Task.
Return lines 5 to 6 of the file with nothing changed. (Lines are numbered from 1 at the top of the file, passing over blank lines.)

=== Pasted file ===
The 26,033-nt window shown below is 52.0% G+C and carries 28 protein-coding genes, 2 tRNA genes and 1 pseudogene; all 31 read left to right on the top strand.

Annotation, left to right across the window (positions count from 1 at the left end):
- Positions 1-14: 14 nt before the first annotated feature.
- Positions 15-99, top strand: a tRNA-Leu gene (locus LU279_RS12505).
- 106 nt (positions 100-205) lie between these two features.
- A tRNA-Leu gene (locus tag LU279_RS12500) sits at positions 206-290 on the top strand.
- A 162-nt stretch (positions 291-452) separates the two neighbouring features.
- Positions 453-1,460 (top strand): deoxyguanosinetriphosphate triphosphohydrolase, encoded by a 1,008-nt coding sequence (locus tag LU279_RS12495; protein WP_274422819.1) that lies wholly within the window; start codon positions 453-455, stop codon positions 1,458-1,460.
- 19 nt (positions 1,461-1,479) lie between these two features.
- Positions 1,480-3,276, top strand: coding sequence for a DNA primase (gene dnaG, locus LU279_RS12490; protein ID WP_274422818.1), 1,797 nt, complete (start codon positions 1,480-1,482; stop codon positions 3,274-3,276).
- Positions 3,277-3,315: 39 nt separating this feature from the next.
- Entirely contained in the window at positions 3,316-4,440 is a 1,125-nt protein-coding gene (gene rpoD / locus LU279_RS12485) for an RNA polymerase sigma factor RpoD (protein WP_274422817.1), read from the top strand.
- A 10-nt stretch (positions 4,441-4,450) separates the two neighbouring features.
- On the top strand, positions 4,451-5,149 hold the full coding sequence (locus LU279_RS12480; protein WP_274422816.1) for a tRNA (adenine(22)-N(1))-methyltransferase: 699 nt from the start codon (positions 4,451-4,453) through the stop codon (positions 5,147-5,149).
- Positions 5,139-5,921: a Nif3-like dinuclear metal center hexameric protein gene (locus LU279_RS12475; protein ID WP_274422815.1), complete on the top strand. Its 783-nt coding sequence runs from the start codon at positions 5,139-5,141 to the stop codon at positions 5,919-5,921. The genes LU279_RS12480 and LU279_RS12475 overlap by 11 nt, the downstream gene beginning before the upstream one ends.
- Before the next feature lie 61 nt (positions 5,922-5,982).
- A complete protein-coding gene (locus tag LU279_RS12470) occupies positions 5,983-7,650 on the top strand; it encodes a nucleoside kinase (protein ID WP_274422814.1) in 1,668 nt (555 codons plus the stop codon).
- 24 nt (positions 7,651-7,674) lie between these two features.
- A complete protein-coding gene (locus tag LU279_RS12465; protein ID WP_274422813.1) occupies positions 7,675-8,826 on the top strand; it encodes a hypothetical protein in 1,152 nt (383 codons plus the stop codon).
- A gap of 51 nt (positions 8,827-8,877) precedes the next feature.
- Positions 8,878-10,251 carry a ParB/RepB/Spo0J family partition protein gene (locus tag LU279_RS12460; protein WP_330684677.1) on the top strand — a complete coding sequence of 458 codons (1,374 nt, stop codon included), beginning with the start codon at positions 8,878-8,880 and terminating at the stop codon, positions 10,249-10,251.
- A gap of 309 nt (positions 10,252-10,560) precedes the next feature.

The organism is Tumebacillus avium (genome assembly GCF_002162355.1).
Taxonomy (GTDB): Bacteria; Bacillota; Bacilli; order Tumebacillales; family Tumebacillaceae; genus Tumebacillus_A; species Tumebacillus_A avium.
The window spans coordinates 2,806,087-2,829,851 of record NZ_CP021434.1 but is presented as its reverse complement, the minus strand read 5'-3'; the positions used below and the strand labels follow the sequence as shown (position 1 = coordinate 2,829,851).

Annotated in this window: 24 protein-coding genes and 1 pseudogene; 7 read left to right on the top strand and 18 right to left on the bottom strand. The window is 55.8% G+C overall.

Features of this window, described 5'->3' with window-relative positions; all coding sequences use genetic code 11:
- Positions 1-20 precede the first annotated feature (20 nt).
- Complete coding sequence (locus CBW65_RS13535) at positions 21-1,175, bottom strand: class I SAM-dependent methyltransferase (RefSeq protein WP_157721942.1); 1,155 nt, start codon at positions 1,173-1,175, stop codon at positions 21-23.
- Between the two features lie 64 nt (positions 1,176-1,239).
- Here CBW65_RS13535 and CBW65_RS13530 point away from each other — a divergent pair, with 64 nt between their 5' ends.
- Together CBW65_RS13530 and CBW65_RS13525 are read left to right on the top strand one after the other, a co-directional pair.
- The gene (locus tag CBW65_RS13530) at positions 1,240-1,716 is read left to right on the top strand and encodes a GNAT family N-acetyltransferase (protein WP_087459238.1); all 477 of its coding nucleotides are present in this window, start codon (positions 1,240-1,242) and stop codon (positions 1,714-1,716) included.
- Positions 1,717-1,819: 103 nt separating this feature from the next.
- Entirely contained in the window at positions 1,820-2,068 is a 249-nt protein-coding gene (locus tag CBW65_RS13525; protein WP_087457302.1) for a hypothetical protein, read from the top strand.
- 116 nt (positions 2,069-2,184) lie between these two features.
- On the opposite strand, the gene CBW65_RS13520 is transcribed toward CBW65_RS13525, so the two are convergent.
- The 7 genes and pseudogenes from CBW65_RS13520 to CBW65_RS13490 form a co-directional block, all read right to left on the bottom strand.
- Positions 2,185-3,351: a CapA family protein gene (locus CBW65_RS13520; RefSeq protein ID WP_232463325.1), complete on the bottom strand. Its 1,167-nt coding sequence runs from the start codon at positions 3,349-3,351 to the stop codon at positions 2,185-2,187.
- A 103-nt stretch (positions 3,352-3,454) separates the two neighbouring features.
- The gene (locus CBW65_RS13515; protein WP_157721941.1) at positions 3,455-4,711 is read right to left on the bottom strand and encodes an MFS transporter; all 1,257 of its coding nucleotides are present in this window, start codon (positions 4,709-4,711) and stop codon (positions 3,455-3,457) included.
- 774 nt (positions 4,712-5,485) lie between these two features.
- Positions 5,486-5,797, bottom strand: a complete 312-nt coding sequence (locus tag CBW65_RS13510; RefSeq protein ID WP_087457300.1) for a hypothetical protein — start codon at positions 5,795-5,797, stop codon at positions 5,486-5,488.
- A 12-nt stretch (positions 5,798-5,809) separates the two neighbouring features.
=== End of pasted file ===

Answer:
- 106 nt (positions 100-205) lie between these two features.
- A tRNA-Leu gene (locus tag LU279_RS12500) sits at positions 206-290 on the top strand.